Patterned Disruption of Silence

Silence as Ground

Figure and Ground in Music makes sense when Silence is perceived as Ground and the disrupting Musical Notes, as Figures. You can have a set of random frequencies at random intervals pierce through the quietude, but that doesn't really tie the whole thing together. Music has to be patterned. It has to be a Patterned Disruption of Silence.

This way, the concept of Music boils down to a series of frequencies related by scales, spaced out in a pattern, determined by the Time Signature. A set of (usually)repeating or non-repeating beats gives us a Bar.

Jargon aside, the point is, patterns are cogs in the device that is Music. Now, if we hook up Sound to a source of patterns, we have a self-sustaining system that generates Music. Algorithms generally spew out patterns. All that's needed to get sound to acknowledge algorithmic patterns is a language that's common to both. Numbers. Numerical Patterns.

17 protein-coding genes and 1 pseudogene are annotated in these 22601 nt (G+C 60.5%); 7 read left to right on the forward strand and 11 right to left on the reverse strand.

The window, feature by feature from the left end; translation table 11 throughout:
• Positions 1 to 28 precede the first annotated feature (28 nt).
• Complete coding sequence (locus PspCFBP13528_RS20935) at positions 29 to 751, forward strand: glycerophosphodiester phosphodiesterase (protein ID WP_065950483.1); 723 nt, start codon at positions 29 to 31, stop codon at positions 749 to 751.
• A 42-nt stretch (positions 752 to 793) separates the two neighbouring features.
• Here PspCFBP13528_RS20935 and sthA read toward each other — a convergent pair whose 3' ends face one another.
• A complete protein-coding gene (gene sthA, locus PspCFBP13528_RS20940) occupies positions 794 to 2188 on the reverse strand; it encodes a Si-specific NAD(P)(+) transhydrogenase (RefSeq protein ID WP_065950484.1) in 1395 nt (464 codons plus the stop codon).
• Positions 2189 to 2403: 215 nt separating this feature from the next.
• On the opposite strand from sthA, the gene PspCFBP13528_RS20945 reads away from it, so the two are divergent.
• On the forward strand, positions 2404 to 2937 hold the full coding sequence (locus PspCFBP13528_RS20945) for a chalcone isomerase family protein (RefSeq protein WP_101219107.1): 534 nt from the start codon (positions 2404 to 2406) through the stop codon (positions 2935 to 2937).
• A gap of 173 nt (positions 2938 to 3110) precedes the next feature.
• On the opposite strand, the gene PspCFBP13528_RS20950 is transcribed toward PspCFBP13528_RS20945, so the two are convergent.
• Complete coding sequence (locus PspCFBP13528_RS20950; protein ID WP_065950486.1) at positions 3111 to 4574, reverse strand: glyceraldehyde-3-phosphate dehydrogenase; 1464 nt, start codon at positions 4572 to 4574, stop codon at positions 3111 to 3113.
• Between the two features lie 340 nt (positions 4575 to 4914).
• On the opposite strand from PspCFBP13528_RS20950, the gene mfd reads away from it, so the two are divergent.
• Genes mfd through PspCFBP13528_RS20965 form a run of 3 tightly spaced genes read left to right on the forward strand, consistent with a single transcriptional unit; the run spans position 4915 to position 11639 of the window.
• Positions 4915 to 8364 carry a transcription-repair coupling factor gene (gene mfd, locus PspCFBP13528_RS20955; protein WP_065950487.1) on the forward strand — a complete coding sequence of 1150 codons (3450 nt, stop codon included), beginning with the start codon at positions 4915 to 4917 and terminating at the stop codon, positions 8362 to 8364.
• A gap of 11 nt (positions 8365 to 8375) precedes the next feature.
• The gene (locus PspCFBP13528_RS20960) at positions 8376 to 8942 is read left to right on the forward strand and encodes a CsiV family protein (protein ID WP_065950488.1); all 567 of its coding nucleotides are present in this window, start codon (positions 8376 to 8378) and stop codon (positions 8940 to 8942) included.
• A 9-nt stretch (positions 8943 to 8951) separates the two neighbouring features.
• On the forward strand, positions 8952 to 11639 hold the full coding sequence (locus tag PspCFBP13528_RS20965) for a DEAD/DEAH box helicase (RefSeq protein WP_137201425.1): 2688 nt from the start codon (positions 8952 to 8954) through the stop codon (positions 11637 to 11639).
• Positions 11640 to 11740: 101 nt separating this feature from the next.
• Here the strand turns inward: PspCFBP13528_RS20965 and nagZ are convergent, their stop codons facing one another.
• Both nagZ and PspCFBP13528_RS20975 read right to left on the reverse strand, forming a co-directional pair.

Exciting, the prospect of finding out how algorithms actually sound.

2012-07-29 23:26:53.700287

Sorting Algorithms

Deciding to start off with a few sorting algorithms, I ended up mapping insertion sort, selection sort and bubble sort to sound. I chose C for this exercise, and will be sticking to it, since I have a stable workflow (Portaudio for playback and libsndfile for dumping frequencies to a file) going on now. As for the implementation, check out the code here. In short, for every step in the sorting algorithm (this includes traversing over an array element, and also swapping): The sounds that these algorithms threw up are beautifully patterned. One of them even has intertwining ascending and descending motifs, and another a crescendo-like progression.

2012-07-29 23:50:50.730925

The sounds of sorting

(Note: You might want to lower your volume before you click on the play buttons, the frequencies are quite loud.)

Insertion Sort:

Selection Sort:

Bubble Sort:

2012-07-30 05:29:34.052418

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